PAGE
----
Given the significant amount luck that factors into every duel and the hundreds of duelists who register at each Shonen Jump Championship, for a handful of duelists to consistently make the top 8 at such major events is nothing short of remarkable. It really makes you think… I mean, nearly all competitive duelists create their decks from the same shared pool of cards (with the exception of those rare, brave pioneers). The luck-element, whether for good or for ill, applies equally to every duelist. And, in terms of complexity, Yu-Gi-Oh! is nowhere near as intricate as a simple game of Chess or even other card games such as Magic: The Gathering. Any intelligent player with the right cards should, in theory, be as good as the next. However, despite all of this, the members of Team Comic Odyssey have, comparatively, dominated the championship scene this tournament season. So, what is it that these top players seem to have that other duelists do not? What gives them that special edge?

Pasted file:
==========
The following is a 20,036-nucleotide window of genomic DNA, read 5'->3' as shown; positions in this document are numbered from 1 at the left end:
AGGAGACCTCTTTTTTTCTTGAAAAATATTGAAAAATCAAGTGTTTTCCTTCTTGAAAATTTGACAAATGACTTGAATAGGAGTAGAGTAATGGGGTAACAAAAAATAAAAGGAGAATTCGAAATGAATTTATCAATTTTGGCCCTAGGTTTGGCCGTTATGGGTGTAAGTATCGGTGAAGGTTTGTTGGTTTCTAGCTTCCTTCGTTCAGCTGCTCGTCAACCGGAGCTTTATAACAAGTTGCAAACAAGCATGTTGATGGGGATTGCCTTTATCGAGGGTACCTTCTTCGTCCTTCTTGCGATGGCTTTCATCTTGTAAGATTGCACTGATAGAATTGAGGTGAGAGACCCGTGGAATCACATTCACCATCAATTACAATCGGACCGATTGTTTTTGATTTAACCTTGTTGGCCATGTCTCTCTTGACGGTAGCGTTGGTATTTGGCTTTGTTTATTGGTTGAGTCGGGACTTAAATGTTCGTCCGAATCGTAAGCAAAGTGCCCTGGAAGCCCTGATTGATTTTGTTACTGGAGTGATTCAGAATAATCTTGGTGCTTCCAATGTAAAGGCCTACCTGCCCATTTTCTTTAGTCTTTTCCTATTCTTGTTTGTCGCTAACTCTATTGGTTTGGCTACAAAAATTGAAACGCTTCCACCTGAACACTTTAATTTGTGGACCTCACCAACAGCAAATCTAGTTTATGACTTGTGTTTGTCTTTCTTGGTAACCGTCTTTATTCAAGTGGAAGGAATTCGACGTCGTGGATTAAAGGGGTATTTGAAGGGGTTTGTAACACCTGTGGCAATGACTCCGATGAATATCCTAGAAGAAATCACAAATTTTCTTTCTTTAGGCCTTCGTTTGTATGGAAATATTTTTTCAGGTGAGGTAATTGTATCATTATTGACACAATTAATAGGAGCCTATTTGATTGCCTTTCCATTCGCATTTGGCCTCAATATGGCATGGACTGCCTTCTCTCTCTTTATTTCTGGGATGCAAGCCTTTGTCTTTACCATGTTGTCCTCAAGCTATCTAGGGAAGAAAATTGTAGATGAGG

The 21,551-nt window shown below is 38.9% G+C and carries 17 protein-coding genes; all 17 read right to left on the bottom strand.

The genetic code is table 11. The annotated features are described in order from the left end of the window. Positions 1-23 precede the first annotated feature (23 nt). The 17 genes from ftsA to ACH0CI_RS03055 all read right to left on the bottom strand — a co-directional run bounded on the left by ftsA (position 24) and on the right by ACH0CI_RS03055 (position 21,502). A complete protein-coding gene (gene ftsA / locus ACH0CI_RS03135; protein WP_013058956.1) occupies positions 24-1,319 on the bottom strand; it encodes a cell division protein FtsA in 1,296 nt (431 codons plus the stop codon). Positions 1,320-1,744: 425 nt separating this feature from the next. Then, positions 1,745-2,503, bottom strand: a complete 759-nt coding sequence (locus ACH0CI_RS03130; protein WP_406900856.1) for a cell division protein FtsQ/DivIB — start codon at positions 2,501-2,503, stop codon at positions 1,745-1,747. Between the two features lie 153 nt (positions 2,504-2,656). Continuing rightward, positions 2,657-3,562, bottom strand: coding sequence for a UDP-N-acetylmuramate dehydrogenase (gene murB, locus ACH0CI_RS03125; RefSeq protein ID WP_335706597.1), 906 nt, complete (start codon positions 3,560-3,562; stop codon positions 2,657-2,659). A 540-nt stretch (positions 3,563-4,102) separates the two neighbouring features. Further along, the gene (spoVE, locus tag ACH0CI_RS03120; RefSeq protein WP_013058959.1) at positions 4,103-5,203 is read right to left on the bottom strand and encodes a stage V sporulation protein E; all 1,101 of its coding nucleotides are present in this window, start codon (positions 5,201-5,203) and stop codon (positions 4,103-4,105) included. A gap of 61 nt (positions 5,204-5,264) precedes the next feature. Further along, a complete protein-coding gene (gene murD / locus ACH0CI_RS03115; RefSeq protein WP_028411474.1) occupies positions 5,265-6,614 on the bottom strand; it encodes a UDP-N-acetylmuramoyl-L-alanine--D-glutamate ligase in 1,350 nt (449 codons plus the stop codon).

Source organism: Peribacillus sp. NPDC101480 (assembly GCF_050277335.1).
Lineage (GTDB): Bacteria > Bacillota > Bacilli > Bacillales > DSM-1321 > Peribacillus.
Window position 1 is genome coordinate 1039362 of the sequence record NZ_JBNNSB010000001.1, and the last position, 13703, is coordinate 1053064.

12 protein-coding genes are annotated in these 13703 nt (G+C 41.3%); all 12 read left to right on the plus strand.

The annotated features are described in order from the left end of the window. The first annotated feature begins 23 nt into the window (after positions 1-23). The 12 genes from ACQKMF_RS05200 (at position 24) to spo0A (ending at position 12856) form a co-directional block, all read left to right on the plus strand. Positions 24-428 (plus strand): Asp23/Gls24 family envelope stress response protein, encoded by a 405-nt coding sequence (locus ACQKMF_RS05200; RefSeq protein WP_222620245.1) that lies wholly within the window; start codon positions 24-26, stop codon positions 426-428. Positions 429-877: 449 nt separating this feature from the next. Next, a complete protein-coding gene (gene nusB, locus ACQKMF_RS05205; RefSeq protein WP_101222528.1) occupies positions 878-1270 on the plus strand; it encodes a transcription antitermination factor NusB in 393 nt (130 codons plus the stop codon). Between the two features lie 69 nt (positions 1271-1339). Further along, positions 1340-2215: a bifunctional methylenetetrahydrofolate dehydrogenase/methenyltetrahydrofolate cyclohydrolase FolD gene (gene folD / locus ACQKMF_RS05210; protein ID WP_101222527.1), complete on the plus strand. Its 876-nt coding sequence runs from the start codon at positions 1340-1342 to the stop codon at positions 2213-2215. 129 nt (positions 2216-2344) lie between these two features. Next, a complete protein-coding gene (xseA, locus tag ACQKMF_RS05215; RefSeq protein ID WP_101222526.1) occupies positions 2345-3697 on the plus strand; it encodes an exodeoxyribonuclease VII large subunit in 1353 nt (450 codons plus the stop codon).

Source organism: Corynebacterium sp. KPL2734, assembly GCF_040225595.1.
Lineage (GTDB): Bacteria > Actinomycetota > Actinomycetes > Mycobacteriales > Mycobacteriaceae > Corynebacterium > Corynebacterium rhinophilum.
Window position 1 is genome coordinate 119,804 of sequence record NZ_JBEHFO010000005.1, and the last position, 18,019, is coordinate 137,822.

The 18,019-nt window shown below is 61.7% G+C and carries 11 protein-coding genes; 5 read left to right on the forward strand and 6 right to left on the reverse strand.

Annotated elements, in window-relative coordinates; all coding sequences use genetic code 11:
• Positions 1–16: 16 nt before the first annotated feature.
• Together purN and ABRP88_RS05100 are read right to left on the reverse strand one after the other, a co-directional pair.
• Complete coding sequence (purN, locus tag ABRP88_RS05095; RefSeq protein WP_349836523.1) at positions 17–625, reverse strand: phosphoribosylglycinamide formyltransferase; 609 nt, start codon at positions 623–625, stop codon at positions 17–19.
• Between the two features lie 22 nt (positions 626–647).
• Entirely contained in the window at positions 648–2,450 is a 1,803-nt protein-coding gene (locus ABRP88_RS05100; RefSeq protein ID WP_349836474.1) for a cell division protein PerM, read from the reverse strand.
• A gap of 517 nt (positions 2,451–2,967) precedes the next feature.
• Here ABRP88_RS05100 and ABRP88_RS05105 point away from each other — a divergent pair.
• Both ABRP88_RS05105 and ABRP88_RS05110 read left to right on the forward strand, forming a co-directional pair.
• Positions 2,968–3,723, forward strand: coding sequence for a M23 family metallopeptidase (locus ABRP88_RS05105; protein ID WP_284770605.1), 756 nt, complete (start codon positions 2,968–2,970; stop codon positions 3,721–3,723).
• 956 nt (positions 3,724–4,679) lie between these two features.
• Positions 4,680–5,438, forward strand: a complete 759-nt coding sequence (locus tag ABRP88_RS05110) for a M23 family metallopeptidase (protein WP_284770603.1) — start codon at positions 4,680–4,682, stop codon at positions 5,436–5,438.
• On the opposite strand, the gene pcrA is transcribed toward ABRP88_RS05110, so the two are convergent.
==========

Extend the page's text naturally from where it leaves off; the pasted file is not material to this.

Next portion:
What’s in a Team?

The simple answer that many (somewhat jaded, I’d say) members of the online community tend to give is: “They’re just part of a team, that’s why they win so much.” Eh… while there’s some truth in that (iron does sharpen iron, after all) you can still be part of a “team” and suck horribly. It’s not so much team membership, which gives duelists like the members of Odyssey, Savage, and the new Team Overdose an edge, but rather, and here’s the rub, it’s an intangible understanding of the game, a kind of sixth sense, that experts in the game all seem to possess.